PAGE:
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A. P. Martinich, Hobbes, Routledge, 2005, 261 pages, $22.95 (pbk), ISBN 0415283280.

Reviewed by Doug Jesseph, North Carolina State University


This book does a fine job of introducing students to Hobbes's philosophy, which is the intended purpose of the Routledge Philosophers series. The seven chapters open with a brief but reasonably thorough account of Hobbes's life and work. From there, Martinich devotes a chapter to Hobbes's metaphysics and philosophy of mind, one to his moral philosophy, and another to Hobbesian political philosophy. Chapter five is given over to Hobbes's account of language, logic, and science, while the sixth takes up the thorny issue of Hobbes and religion. The final chapter is a summary and overview of the main trends in Hobbes scholarship, outlining most of the topics and interpretations that can be found in the voluminous secondary literature on Hobbes.

Because the book is intended to introduce students and non-specialists to the philosophy of Hobbes, Martinich's emphasis is on the exposition of central parts of the Hobbesian system rather than on a comprehensive interpretation of Hobbes's philosophy and its relationship to its broader intellectual context. This means that where controversial elements are discussed (such as Hobbes's account of the origin of obligation, or his views on religion), Martinich is constrained to mention the range of differing interpretations and indicate his preferred alternative, but without engaging in the sort of detailed argument that would be of use to specialists. Given the aim of the book, this is hardly a grave drawback but it does mean that the contribution to current scholarly debates is rather thin.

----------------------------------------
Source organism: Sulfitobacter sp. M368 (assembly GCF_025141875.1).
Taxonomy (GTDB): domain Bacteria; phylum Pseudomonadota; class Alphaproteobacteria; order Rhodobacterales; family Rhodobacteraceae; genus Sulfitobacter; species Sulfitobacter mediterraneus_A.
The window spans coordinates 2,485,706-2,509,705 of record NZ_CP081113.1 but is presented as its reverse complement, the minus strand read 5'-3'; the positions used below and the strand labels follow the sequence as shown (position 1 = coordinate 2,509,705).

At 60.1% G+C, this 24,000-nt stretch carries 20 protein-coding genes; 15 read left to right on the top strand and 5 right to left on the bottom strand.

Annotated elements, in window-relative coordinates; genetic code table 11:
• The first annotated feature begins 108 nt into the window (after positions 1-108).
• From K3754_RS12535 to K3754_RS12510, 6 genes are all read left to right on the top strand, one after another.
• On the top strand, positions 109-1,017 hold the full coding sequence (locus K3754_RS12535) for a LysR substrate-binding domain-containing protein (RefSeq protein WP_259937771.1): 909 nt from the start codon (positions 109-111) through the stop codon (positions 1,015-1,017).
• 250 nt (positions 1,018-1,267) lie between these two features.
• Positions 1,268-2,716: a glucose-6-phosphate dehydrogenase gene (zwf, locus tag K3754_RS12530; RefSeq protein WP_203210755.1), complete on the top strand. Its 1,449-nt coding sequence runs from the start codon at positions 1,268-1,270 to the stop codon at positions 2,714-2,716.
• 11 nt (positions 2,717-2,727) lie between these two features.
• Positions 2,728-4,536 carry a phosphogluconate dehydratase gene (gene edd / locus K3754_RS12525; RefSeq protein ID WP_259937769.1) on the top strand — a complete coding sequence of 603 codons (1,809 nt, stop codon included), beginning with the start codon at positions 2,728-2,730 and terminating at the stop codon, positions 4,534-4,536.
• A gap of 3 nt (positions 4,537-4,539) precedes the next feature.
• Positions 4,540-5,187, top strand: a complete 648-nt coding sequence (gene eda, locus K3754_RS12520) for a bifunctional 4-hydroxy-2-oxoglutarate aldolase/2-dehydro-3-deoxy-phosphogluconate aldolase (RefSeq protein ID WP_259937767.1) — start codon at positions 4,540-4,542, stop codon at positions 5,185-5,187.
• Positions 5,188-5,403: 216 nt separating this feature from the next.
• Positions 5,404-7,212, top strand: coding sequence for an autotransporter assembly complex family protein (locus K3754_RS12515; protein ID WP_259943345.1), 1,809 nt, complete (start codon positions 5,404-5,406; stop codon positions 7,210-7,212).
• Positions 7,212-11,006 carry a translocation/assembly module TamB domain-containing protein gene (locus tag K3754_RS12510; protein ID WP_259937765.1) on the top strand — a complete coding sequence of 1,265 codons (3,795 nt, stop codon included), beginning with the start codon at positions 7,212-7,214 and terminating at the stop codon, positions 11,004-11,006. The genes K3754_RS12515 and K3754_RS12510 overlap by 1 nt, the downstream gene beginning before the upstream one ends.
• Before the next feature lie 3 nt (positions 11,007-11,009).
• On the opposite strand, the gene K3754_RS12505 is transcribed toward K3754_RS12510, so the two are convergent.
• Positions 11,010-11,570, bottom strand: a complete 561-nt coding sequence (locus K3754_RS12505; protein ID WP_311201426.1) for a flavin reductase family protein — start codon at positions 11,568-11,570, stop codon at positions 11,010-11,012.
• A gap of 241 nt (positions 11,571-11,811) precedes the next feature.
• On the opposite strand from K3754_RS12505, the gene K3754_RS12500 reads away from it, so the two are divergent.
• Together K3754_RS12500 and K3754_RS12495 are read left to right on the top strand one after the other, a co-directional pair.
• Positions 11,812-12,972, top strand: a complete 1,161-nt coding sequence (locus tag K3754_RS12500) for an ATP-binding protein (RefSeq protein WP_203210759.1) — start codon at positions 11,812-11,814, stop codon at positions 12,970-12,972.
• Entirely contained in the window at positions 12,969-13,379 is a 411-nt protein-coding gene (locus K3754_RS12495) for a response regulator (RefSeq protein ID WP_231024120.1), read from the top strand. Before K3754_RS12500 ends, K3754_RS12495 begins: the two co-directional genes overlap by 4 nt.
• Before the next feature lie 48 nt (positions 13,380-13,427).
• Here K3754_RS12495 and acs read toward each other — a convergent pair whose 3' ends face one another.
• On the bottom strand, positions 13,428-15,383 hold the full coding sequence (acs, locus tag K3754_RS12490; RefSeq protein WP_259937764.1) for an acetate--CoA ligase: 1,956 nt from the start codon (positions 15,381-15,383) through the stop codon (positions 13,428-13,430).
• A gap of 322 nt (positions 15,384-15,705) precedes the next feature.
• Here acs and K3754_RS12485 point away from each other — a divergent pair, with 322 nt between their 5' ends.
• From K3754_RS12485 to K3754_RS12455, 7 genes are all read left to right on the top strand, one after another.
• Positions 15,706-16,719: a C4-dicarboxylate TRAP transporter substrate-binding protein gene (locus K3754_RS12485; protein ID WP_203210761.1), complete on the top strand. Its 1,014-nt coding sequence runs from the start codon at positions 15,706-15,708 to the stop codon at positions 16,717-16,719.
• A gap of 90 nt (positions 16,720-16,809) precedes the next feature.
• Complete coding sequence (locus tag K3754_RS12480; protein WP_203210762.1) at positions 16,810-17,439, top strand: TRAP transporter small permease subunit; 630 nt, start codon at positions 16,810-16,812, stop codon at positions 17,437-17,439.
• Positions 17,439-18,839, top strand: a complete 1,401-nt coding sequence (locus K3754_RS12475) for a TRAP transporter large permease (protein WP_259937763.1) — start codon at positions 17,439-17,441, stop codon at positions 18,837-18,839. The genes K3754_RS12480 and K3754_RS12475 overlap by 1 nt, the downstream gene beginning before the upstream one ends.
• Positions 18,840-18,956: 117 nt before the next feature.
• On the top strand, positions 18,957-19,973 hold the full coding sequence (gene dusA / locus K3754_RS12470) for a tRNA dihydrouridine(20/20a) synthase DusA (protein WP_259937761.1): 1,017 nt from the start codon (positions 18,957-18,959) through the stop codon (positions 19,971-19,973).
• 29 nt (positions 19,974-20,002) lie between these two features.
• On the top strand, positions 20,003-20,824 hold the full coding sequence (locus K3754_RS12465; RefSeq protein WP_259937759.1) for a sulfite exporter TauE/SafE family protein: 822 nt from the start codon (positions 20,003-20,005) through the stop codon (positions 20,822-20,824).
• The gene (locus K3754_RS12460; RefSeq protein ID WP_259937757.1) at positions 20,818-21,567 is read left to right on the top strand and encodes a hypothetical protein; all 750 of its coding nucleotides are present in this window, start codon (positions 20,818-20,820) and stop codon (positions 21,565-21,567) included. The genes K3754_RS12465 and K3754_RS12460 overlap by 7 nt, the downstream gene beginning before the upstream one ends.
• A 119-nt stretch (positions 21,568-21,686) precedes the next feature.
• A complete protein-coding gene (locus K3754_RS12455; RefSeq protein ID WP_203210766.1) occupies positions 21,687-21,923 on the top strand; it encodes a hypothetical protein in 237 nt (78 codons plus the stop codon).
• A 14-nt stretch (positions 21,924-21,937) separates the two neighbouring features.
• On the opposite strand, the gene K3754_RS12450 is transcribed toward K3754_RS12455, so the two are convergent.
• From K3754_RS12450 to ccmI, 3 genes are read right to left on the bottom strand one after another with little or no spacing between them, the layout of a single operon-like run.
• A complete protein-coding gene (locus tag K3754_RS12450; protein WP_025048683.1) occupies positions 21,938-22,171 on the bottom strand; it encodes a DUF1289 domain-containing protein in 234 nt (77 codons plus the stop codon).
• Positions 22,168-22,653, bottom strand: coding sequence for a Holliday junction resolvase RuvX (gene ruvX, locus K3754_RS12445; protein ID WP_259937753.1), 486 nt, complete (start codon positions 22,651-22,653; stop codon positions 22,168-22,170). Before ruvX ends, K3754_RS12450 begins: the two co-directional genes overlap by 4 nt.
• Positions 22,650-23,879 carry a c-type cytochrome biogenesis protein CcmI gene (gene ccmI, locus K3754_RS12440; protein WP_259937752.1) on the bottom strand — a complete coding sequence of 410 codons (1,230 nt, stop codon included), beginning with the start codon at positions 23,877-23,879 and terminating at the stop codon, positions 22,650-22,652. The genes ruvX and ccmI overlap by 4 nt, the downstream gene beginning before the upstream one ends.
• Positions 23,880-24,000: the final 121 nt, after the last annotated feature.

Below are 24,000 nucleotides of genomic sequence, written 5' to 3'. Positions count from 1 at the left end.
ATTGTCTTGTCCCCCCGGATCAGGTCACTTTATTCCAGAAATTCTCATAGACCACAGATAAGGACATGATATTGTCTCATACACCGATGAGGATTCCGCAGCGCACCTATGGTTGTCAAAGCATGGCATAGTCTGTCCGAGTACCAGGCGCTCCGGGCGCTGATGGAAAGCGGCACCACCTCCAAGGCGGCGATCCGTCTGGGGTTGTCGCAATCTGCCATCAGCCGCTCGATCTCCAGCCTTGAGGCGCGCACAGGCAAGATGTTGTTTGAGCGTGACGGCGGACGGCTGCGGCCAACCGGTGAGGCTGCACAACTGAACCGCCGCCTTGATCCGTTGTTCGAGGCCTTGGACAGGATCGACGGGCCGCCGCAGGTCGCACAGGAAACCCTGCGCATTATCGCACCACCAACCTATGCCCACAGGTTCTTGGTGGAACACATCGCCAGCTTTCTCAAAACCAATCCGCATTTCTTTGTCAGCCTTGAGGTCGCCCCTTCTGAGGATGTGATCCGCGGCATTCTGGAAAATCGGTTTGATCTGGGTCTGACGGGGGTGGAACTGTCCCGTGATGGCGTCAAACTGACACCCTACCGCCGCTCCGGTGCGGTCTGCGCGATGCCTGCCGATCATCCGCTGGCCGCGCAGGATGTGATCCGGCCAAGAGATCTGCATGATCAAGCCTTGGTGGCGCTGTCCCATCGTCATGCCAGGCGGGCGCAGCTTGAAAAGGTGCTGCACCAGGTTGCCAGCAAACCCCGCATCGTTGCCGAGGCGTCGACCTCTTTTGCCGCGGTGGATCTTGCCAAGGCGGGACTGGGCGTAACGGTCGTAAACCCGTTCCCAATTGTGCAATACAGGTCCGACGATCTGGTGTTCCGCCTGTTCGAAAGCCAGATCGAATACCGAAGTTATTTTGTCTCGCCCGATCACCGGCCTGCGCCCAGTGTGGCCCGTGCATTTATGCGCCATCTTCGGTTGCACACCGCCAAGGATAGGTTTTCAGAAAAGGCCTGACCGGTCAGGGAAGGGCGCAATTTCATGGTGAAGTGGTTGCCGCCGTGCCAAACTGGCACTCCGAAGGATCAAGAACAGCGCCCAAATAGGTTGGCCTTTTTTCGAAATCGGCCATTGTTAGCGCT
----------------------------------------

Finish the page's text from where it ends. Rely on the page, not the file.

To take one example of this sort of difficulty, Martinich's account of Hobbes's "reply to the Foole" is too compressed and schematic to be convincing. The famous problem of the fool is set out in chapter 15 of Leviathan, where Hobbes considers an argument intended to show that breaking covenants might be rational on at least some occasions, so that justice could then be deemed contrary to reason whenever violating the dictates of justice offers the prospect of greater gain than adhering to them. Hobbes scholarship is unanimous in seeing Hobbes as rejecting the reasoning of the fool and offering an argument to show that it is never rational to break one's covenants, irrespective of the gains that might be had by doing so. There is considerably less agreement among scholars about just what sort of counter-argument Hobbes thought was decisive against the fool's reasoning. Martinich summarizes some of the difficulties (pp. 102-103) and indicates the broad outlines of the interpretations that have been pursued (pp. 221-223). He also indicates his preferred solution to the problem: